In the Park also shows how Edna Purviance, even in a relatively minor and uneventful part, brought such radiance to her roles. Her vivacious charm and playfulness perfectly matched Chaplin's character and it's easy to see how much her natural sense of humor became such an essential part of these comedies.

Friday, October 18, 2013

Chaplin at Essanay - Part I

A new series of essays on Charlie Chaplin's comedies made for the Essanay company during 1915-1916.

Beginning in 2010, I had begun re-visiting Chaplin's Keystone comedies and decided to write a series of short pieces on that formative period of his screen career. Following this, I decided to look at the comedies he made for Essanay in 1915-16, a tremendously important period in Chaplin's career. With the Essanay comedies, Chaplin found his filmmaking style and further developed the screen character which would become an international icon in 1915. Key works such as The Tramp looked forward to his later, mature classics in the masterful handling of comedy and pathos. During this time Chaplin also established his reliable stock company of players, including leading lady Edna Purviance, with whom he would continue to work in the coming years.

While there have already been countless volumes written on Chaplin's filmography (Charlie Chaplin by Theodore Huff and The Films of Charlie Chaplin by Gerald McDonald, Michael Conway and Mark Ricci being key sources), and books focusing on his work for Essanay (including Charlie Chaplin at Keystone and Essanay: Dawn of the Tramp by Ted Okuda, Chaplin at Essanay: A Film Artist in Transition, 1915-1916 by James L. Neibaur, and the article "Essanay - Chaplin Brand" by Jeffrey Vance, adapted from his book Chaplin: Genius of the Cinema), these essays are intended as continued examination and appreciation of this important part of Chaplin's filmmaking career.

A note on the sources: The copies of the films I viewed are the ones included on the DVD set pictured above: "Charlie Chaplin Short Comedy Classics: The Complete Restored Essanay & Mutual Collection" (Image Entertainment, 2003).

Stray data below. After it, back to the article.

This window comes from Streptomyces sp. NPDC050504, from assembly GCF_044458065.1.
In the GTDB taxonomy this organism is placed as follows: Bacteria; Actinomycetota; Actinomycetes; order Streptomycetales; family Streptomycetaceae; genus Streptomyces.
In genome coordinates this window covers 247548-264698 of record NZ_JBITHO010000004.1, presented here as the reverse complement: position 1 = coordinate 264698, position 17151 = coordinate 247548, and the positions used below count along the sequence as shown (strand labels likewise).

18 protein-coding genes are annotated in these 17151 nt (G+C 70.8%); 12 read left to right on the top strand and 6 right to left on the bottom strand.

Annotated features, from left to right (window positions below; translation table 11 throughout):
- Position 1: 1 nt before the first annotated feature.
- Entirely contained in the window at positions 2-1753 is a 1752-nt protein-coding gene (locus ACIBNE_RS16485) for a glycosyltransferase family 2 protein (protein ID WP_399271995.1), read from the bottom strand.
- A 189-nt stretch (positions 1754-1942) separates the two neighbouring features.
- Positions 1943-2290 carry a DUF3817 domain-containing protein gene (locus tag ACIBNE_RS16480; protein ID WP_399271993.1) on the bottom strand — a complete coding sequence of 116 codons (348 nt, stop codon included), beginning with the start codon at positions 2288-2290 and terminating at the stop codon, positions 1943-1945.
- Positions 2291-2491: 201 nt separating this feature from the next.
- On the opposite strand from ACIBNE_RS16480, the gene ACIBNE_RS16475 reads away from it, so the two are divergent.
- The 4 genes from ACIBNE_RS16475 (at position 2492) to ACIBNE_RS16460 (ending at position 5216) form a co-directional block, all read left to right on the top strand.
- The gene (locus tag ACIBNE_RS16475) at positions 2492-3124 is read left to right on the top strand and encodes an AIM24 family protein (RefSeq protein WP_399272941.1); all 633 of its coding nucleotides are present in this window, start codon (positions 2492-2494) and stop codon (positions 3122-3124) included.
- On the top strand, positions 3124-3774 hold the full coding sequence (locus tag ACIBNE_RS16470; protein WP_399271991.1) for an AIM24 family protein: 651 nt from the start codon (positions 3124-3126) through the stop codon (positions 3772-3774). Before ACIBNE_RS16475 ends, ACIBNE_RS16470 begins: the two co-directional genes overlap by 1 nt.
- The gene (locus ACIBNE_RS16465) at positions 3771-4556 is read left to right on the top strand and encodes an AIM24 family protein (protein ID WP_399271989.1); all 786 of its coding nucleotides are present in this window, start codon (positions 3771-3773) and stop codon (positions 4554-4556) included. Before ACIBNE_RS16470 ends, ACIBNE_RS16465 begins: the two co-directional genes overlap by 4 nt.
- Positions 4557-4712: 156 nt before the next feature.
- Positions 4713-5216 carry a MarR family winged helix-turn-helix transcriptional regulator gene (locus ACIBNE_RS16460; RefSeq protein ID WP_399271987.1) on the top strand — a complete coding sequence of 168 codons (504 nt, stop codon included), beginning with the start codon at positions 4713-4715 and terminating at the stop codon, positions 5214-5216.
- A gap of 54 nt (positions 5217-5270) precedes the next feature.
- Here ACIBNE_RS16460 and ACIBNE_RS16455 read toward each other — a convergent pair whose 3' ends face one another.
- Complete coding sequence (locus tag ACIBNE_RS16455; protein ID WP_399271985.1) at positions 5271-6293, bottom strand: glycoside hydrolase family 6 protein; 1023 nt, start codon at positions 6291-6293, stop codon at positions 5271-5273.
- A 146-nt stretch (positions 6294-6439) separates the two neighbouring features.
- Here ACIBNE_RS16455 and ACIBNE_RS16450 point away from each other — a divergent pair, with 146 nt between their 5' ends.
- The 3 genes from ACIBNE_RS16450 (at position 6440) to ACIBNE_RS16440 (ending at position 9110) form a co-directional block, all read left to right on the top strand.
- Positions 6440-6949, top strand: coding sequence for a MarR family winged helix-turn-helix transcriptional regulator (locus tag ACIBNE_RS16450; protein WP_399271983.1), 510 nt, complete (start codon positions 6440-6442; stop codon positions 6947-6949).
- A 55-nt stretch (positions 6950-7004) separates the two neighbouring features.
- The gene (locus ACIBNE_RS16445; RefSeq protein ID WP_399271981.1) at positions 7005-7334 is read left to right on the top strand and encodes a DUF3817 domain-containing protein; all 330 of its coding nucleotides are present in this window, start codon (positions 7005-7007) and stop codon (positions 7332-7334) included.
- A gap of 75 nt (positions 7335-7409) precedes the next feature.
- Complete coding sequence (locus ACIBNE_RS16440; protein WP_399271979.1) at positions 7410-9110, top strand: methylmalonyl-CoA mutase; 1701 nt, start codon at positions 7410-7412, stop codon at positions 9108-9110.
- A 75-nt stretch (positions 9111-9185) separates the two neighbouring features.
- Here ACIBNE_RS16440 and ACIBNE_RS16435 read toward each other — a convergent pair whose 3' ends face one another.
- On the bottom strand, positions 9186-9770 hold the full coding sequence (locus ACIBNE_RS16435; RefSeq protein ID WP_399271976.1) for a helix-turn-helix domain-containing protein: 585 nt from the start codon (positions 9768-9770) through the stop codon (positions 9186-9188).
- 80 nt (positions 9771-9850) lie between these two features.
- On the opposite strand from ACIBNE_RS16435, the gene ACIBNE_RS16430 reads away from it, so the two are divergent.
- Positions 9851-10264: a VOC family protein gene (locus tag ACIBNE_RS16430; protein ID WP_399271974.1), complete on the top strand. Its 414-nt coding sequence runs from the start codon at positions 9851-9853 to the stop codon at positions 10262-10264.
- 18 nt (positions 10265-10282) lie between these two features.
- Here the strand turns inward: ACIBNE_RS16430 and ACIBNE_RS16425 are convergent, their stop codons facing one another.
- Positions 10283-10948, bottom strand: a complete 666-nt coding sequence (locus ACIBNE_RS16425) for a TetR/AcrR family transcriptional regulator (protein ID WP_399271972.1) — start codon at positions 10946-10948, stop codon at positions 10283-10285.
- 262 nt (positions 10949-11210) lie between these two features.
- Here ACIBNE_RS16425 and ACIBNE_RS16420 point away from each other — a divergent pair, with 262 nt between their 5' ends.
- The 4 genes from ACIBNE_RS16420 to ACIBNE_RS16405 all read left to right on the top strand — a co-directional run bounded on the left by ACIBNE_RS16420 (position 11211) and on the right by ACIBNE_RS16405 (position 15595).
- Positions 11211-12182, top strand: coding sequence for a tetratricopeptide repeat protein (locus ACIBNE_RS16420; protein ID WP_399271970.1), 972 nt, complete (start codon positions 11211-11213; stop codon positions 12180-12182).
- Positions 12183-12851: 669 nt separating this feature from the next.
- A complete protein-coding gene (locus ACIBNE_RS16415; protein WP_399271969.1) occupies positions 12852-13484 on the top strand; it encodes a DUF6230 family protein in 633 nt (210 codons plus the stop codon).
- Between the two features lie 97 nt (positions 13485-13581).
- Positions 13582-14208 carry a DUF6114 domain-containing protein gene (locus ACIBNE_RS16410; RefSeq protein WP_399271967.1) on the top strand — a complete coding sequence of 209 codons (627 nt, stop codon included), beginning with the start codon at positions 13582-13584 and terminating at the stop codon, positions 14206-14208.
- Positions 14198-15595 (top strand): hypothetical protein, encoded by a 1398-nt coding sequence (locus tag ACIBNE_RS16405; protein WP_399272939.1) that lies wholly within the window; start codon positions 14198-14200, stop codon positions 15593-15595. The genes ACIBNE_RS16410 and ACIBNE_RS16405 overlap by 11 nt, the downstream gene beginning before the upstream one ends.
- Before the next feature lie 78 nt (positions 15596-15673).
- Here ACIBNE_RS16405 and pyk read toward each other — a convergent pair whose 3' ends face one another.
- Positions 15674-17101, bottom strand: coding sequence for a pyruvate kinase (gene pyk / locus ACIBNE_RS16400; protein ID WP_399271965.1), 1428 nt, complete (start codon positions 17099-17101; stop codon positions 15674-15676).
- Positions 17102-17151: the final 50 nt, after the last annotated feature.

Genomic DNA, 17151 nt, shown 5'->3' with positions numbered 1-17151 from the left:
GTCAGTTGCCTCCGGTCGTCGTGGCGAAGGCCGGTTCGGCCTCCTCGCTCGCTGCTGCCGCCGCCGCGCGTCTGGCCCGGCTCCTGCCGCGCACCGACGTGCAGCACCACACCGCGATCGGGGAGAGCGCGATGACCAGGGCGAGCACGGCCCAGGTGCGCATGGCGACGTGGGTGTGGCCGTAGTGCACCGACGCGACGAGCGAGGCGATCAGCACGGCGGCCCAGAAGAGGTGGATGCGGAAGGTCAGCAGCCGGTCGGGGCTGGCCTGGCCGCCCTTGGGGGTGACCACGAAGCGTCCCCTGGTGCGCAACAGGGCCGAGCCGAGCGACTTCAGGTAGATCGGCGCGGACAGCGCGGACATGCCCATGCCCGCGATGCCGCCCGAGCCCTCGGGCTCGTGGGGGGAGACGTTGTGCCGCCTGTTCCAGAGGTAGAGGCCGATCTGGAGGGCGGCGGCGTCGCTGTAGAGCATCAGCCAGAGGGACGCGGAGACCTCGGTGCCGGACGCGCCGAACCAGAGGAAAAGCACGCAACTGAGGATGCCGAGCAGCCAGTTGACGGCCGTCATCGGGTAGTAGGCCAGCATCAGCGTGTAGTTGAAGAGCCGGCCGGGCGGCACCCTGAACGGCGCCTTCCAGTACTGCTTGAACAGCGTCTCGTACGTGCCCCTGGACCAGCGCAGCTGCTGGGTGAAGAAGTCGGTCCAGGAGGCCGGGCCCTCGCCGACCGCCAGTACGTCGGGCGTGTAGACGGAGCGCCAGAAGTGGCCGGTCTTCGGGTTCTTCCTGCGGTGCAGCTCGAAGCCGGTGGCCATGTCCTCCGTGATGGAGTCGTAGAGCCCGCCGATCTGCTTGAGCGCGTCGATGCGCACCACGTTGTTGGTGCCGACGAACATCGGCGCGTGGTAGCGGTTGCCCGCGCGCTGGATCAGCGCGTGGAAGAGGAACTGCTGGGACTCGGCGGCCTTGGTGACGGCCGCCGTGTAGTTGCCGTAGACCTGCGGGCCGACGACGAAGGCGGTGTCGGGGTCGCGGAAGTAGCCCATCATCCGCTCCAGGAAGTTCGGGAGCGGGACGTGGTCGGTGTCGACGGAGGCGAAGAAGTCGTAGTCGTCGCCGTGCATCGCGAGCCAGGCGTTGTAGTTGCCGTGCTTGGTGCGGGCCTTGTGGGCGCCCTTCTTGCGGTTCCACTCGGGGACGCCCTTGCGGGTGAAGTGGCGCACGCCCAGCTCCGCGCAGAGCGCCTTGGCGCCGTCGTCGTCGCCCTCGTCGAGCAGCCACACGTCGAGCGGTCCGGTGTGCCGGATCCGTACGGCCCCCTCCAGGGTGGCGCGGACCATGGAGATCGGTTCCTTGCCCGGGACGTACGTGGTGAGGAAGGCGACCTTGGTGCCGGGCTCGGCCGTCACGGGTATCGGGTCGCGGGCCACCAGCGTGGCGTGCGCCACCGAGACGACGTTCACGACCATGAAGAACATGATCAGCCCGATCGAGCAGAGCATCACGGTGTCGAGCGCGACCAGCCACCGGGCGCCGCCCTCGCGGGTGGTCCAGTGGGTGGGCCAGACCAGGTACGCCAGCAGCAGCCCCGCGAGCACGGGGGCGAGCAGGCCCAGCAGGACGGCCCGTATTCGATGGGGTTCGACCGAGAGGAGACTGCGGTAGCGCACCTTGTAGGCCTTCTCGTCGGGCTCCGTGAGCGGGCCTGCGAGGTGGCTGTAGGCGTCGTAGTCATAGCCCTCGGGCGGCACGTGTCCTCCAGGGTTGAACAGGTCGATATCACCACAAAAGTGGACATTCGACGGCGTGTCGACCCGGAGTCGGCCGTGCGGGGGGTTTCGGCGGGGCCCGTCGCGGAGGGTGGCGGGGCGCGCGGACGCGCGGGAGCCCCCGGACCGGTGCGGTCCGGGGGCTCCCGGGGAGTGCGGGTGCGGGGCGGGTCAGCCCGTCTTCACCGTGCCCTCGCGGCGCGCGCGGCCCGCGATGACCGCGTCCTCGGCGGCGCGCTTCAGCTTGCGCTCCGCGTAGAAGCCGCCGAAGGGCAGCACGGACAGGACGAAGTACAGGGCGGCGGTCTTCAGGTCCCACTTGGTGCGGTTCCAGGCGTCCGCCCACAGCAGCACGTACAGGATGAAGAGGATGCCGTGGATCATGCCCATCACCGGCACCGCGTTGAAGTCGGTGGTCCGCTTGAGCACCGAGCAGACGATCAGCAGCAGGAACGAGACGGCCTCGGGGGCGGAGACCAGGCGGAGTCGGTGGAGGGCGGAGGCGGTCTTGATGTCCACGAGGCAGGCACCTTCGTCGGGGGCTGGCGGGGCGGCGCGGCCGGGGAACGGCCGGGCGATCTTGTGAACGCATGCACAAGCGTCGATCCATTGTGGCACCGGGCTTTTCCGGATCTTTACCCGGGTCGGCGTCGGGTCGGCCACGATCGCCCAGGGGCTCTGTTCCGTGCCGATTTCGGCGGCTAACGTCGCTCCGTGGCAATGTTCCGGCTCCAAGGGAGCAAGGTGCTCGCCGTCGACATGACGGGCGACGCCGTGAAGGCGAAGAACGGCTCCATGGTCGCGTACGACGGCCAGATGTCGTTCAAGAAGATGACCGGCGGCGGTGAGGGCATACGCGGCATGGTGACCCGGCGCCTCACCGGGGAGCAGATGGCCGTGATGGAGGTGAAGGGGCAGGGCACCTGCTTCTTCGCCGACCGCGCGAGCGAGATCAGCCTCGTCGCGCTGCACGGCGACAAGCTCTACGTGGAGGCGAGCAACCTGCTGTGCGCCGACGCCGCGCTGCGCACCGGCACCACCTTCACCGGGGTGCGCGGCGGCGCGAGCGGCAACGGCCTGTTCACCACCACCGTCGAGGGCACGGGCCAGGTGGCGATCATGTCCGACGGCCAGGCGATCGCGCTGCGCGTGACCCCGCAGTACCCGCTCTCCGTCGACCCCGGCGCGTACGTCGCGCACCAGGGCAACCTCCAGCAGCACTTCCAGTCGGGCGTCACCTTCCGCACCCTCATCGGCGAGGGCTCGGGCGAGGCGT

A note on the credits: Unless otherwise noted, all films were written and directed by Charlie Chaplin, produced by Jess Robbins, and photographed by Harry Ensign (the cinematographer of His New Job is unknown).

His New Job
With Charlie Chaplin, Ben Turpin, Charlotte Mineau, Leo White.
Chaplin’s first effort under his new Essanay contract was a throwback to the roughhouse business of his Keystone days. Appropriately enough, the “new job” of the title refers to Charlie becoming an actor at the “Lockstone Studio” (an obvious nod to his former boss). Charlie shows up for an audition, causing no end of frustration for the receptionist as he tries to make his way into the boss’s office. A new co-star is introduced when Ben Turpin shows up for an audition. Though Turpin reportedly disliked working with Chaplin, the two of them work well together and display a comic chemistry that would be better exploited in their following film together, A Night Out. Turpin was a highly talented comic, best known today for his trade-mark crossed eyes and brush mustache. At first, his brand of humor might seem mismatched for Chaplin’s comic universe, but his brash vulgarity makes for a good contrast with Chaplin’s dignified Tramp. In one such moment, Turpin crosses his leg, placing his shoe on Charlie’s knee, which Charlie reacts to with exaggerated disgust. A moment later, after a confrontation, Charlie retaliates by snatching Turpin’s cigarette out of his mouth and lighting it with a match struck on Turpin’s neck.